Eating Every Day

Monday, September 15, 2014

Last dinner

dinner.jpg
Eastside Road, September 15, 2014—
NOW THERE'S AN ALARMIST headline. What I mean is, simply, last dinner at home for a couple of weeks. I'm off to the antipodes tomorrow, and eating irregularly for me, I'm sure — but also eating well, because eating en famille. You'll see.

In the meantime, Cook regaled me with home pleasures: Franco's Toulouse sausage, liberated from the freezer and grilled in a black iron skillet; little potatoes quartered and cooked in olive oil with rosemary, garlic, and salt; and broccoli, first we've had in a long time.

Those potatoes: it's so simple. You just clean them, don't peel them, quarter them, put them in hot olive oil in a black iron skillet (fortunately we have a number of them) with rosemary branches and unpeeled garlic cloves, salting it liberally. Cook fast, until done.

Green salad after, and a little chocolate. Couldn't ask for a finer dinner. I'm going to miss this Cook!
Montepulciano d'Abruzzo, 2012

Bread and cheese

MORE THAN THAT, actually, as we'd gone to an afternoon book party where we delighted in canapés — onion confit, tapenade, paté, and yes, bread and cheese. Cookies too, and fruit, of course. 

Afterward, at another friend's nearby house,  bread and cheese, and a reinvigorating shot of tequila, ay caramba.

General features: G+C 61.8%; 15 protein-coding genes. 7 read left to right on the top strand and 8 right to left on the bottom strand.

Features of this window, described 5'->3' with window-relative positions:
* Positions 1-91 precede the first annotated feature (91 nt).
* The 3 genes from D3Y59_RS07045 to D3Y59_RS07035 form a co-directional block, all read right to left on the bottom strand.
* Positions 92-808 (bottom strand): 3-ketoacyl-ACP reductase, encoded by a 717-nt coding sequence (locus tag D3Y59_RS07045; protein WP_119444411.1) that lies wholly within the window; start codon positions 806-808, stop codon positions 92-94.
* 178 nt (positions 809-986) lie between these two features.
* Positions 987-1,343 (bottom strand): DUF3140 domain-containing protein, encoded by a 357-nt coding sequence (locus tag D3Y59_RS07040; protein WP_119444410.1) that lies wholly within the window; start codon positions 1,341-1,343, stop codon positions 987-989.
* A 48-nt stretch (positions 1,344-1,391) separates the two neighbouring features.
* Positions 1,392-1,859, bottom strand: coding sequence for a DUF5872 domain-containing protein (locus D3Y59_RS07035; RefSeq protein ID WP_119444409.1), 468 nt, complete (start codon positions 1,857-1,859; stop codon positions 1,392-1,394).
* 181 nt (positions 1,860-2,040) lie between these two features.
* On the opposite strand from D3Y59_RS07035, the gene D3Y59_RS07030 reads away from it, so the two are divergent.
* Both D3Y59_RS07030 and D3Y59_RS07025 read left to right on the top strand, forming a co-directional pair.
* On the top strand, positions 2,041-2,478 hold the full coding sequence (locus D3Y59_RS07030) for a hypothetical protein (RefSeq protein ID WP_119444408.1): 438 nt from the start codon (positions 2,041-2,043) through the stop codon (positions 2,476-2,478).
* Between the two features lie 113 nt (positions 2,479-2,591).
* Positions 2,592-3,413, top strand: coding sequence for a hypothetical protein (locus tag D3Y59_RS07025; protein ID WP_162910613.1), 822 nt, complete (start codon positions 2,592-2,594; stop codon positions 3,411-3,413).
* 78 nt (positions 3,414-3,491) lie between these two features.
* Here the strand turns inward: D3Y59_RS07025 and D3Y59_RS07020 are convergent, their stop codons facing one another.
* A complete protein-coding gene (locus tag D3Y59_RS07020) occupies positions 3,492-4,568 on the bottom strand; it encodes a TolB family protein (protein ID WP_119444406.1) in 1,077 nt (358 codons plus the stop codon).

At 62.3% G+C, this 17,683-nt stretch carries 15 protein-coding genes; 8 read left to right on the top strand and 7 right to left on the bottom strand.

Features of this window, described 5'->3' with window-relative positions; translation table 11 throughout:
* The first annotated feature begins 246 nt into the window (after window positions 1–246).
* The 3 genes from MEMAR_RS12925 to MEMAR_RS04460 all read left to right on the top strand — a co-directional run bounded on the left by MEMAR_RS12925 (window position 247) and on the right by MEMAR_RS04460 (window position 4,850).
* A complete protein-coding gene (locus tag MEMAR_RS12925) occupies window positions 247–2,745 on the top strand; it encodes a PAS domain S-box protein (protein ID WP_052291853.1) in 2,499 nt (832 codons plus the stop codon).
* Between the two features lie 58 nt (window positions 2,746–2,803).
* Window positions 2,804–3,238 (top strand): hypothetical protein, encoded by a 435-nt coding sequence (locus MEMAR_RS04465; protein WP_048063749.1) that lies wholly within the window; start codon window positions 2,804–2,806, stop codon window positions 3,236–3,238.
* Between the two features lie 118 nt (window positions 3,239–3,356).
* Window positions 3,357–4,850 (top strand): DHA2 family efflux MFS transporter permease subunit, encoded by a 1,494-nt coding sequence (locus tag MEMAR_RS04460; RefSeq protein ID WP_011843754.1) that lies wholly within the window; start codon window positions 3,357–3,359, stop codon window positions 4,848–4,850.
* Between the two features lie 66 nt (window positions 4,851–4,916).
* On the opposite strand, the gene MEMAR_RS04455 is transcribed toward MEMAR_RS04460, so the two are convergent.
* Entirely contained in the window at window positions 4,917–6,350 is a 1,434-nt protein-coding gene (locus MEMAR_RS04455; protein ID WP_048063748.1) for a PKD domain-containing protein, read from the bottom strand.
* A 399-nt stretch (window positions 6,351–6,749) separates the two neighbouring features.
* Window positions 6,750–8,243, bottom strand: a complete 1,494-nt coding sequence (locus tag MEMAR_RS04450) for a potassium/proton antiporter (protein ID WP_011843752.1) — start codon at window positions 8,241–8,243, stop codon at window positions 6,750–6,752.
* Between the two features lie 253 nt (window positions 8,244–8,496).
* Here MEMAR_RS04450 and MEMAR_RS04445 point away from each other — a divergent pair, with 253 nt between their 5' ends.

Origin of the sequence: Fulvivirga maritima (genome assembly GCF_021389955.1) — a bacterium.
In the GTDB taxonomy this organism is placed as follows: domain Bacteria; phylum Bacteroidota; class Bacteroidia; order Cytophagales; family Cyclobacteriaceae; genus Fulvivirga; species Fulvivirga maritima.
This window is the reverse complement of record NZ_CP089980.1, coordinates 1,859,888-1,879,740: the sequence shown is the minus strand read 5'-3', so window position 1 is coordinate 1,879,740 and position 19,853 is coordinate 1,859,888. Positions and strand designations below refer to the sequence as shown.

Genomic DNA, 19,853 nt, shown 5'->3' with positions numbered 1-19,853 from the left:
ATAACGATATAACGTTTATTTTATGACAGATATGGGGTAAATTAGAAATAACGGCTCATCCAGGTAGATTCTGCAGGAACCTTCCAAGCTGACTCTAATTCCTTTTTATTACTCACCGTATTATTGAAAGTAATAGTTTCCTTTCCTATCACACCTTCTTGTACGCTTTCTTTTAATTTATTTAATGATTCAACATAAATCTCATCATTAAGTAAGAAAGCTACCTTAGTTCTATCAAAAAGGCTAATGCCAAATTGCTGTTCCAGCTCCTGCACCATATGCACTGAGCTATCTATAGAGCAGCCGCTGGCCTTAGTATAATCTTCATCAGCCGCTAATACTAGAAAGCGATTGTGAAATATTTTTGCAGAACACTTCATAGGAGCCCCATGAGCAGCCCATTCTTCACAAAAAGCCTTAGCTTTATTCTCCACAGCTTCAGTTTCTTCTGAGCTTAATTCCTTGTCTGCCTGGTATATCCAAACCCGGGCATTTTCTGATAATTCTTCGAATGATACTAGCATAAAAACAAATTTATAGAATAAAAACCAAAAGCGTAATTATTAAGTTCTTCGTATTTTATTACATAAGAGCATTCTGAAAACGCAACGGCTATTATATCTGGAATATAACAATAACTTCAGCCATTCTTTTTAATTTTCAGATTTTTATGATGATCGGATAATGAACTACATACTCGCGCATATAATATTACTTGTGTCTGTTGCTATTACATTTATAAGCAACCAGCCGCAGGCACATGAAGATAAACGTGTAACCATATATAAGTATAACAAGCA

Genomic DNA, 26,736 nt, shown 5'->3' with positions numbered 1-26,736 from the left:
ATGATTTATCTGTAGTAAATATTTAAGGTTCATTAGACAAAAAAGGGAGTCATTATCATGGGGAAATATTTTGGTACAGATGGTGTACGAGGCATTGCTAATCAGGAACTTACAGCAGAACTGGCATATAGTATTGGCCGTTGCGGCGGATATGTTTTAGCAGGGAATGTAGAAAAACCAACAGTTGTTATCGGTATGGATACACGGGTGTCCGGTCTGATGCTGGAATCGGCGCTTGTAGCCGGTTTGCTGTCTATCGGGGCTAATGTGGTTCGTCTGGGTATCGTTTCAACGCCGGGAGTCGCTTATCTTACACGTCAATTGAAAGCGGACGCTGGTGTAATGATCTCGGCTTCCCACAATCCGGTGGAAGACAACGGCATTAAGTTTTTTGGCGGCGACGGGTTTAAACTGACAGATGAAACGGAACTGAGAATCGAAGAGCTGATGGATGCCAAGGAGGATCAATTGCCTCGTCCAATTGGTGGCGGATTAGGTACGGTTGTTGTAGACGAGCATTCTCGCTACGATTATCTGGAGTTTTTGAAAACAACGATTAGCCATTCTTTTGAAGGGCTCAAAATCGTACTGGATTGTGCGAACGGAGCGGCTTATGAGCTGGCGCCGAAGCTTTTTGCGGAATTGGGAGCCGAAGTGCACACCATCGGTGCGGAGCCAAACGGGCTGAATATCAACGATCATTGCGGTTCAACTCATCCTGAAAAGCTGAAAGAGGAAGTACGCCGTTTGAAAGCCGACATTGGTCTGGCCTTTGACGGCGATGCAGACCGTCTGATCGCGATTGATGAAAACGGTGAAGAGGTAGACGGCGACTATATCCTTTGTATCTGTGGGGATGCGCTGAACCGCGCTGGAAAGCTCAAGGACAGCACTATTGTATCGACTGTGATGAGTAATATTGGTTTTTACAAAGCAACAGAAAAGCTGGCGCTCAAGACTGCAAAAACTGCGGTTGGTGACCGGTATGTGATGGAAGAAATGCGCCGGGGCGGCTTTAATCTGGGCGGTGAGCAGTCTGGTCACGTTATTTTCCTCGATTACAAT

Then, home, we closed out the night with — bread and cheese, and sliced tomatoes, and a little dry salami. 

A most unusual day…

Cheap Zinfandel

Saturday, September 13, 2014

Tuna-bean salad

Eastside Road, September 13, 2013—

LET'S SEE HOW WELL I can blog from the iPhone, since I'm going to be away from the desktop for a couple of weeks. 

Tonight, after last night's feast, we went back to the icebox — excuse me : fridge, I think you youngsters call it — and finished up the tuna-cannellini salad, with sliced tomatoes and some delicious green beans from the neighboring farm. Green salad afterward, of course. 

Cheap Spanish white

Chalkboard

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Eastside Road, September 13, 2014—